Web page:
Quantum search algorithm offers hope for radically enhancing wireless networks
A proposed method of profoundly enhancing the energy efficiency of wireless networks unfortunately also suffers from being amongst computationally complex problems to solve. But a computer scientist has for the first time demonstrated that the quantum search algorithm can solve this problem faster than a classical computer.
A novel wireless communications technique that turns the on-off status of parts of the telecommunications medium itself—such as antennas and subcarriers—could deliver super-charged energy efficiency gains, but its optimization suffers from being a problem that counts among computationally hard class of problems to solve. However, a Yokohama National University computer scientist has for the first time demonstrated that the quantum search algorithm can solve this problem faster than a classical computer in terms of query complexity.
The paper describing his findings appeared in the journal IEEE Access on August 9.
The arrival of 5G wireless networks offers a great boost to bandwidth and higher data rates, and potentially enables a wide range of new mobile data applications such as self-driving cars and the internet of things (IoT). At the same time, this explosion in traffic necessitates an enhancement of techniques for improving the efficiency of use of the radio spectrum carrier of all this information and of the energy required to power the system.
One innovative method for improving energy efficiency and that has been attracting a great deal of attention in wireless communications circles in recent years is what is known as index modulation.
The technique's name echoes the terms frequency modulation (FM) or amplitude modulation (AM) used to describe how information such as voices or music was transmitted through space via radio waves for much of the 20th Century. At the sending end, either the frequency or the amplitude of the 'carrier' radio wave was instantaneously modified ('modulated') by the transmitter so as to impress information on that wave, similar to how telegraph operators in the 19th Century impressed information in the form of Morse code upon an electric current running through telegraph wires. At the receiving end, the decoding, or 'demodulation' of that carrier wave extracted the information embedded in its form, producing sounds that could then be heard by human ears. A third way to modulate a carrier wave beyond altering a radio wave's frequency or amplitude is by altering its phase.
Index modulation (IM) offers a fourth way, or one could say fourth dimension, of impressing information, but this time via exploitation of the on or off status of its indices. The word index in this case is simply a catch-all term for the infrastructural and operational building blocks of the communications system, such as the transmission antennas, subcarriers, time slots, radio frequency mirrors, LEDs, and even relays and spreading codes. By switching these various elements on or off, this potentially adds another layer of information to transmission, this time in the form of binary digits or bits.
And by turning parts of the system off even as they are conveying information, the sparseness of the transmitted sequence of symbols simplifies the calculation complexity. This also substantially reduces the energy required for a given amount of data that is transferred.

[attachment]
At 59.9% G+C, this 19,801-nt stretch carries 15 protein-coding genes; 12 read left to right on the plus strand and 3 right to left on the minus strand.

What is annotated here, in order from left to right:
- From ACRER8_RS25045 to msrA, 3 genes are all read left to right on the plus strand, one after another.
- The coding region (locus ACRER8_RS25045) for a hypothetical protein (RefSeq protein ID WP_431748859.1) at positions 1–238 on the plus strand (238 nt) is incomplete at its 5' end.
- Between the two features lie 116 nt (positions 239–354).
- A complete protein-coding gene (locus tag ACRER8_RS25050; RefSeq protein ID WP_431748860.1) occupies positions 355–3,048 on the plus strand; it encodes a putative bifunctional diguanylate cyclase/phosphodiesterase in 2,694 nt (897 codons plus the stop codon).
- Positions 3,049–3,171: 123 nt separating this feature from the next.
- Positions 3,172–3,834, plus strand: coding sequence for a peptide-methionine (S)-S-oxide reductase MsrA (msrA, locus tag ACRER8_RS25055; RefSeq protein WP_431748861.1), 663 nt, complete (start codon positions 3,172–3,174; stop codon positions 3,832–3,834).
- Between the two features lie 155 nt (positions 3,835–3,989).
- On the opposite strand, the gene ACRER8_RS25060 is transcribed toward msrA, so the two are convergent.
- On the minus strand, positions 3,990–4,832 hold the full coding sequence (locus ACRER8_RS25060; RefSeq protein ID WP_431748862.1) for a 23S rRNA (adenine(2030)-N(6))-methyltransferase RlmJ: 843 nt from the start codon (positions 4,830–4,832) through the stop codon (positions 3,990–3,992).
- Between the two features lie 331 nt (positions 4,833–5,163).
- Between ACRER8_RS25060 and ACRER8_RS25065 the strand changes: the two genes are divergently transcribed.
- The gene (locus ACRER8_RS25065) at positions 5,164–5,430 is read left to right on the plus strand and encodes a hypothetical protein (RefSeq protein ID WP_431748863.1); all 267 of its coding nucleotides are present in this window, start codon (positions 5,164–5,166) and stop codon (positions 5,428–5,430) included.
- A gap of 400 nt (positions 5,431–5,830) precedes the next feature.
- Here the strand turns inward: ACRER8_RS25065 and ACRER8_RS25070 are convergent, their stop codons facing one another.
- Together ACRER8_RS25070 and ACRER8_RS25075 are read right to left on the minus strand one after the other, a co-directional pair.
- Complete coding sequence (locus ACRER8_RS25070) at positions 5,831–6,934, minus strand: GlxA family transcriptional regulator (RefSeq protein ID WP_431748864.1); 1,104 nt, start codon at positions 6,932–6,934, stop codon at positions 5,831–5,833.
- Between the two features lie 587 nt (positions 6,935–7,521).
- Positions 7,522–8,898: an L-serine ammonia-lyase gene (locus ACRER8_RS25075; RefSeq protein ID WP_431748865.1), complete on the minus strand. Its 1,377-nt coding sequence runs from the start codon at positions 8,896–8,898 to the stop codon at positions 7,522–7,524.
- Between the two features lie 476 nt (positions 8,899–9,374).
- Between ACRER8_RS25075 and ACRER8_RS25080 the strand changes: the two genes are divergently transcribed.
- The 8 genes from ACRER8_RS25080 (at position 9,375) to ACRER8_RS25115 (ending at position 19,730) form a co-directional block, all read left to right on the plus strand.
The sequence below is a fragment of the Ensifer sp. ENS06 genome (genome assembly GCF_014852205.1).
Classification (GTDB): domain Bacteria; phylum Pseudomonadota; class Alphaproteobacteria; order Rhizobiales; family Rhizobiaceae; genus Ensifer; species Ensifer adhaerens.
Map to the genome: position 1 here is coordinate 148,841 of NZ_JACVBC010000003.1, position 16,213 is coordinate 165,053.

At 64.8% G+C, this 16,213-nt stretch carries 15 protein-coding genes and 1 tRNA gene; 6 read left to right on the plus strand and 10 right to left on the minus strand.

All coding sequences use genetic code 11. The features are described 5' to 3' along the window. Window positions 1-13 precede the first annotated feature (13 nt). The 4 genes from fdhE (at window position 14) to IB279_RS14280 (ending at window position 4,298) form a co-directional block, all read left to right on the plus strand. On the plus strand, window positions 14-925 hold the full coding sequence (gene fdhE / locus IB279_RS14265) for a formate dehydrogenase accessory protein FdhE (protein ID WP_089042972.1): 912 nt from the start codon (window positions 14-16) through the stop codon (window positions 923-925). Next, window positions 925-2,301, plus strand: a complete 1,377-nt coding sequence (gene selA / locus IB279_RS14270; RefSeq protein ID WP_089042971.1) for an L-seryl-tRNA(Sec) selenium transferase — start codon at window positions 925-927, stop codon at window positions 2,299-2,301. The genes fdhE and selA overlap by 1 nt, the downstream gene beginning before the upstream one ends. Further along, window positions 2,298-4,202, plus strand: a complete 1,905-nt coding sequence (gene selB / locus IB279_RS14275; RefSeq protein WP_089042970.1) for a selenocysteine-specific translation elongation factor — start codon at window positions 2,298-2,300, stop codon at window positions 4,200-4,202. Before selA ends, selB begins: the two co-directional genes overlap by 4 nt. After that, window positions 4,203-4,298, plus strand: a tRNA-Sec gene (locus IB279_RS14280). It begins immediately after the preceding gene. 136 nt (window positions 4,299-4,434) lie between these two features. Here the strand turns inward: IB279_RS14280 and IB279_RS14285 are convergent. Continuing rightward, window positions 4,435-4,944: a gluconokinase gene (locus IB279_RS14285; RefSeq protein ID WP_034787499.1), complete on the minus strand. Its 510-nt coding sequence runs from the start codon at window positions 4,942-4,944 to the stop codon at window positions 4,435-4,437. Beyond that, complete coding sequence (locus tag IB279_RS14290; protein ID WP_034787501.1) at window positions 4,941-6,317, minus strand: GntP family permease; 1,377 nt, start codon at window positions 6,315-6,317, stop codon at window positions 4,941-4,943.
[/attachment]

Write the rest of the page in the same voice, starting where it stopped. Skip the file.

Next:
"It's a very elegant concept, using the activation pattern of the building blocks of the communications system itself to impart information, and leading to a reduction in the complexity of the hardware," said Associate Professor Naoki Ishikawa, the author of the paper.
But this radical improvement comes with an additional—and substantial—challenge.
IM requires optimization to determine which indices should be used and when in order to convey this binary information, and this particular type of optimization happens to be computationally very difficult.
"This optimization problem is what computational complexity theorists term 'NP-hard', one of the very hard classes of problem there is. It leads to what we call a combinatorial explosion," he added. "So I've named this monster of a mathematical challenge the 'index selection problem'."
To address the index selection problem, Ishikawa used an algorithm for quantum computing called Grover Adaptive Search (GAS), also known as the quantum search algorithm. Quantum computing may one day offer the ability to perform a number of types of computations much faster than classical computers.
In the paper, Ishikawa demonstrated for the first time that in principle GAS can solve the index selection problem faster than a classical computer in terms of query complexity.
"This shows that index modulation is compatible with quantum computers because it represents information on and off, resulting in binary variables typically used in quantum computation," he said.
Use of GAS to solve the index modulation problem still remains something of a proof of concept, as fault-tolerant, large-scale quantum computers are years away from being realized. There remain many challenges for industrial applications of existing quantum computers due to their non-negligible noise drowning out many signals. In addition, GAS can provide a quadratic speedup, but the problem of exponential complexity is still unresolved and requires long-term study.
Quadratic speedup occurs when a quantum computer solves a problem through N queries where a classical computer would need to take, for example, N * N = N2 queries. Exponential speedup occurs where a quantum computer solves a problem through N queries where a classical computer would take 2N queries. So if N is a large value, then the difference in terms of query complexity would become larger too.
Nevertheless, the demonstration of quantum speedup achieved by GAS has the potential to solve many other problems in society, not just the index selection problem.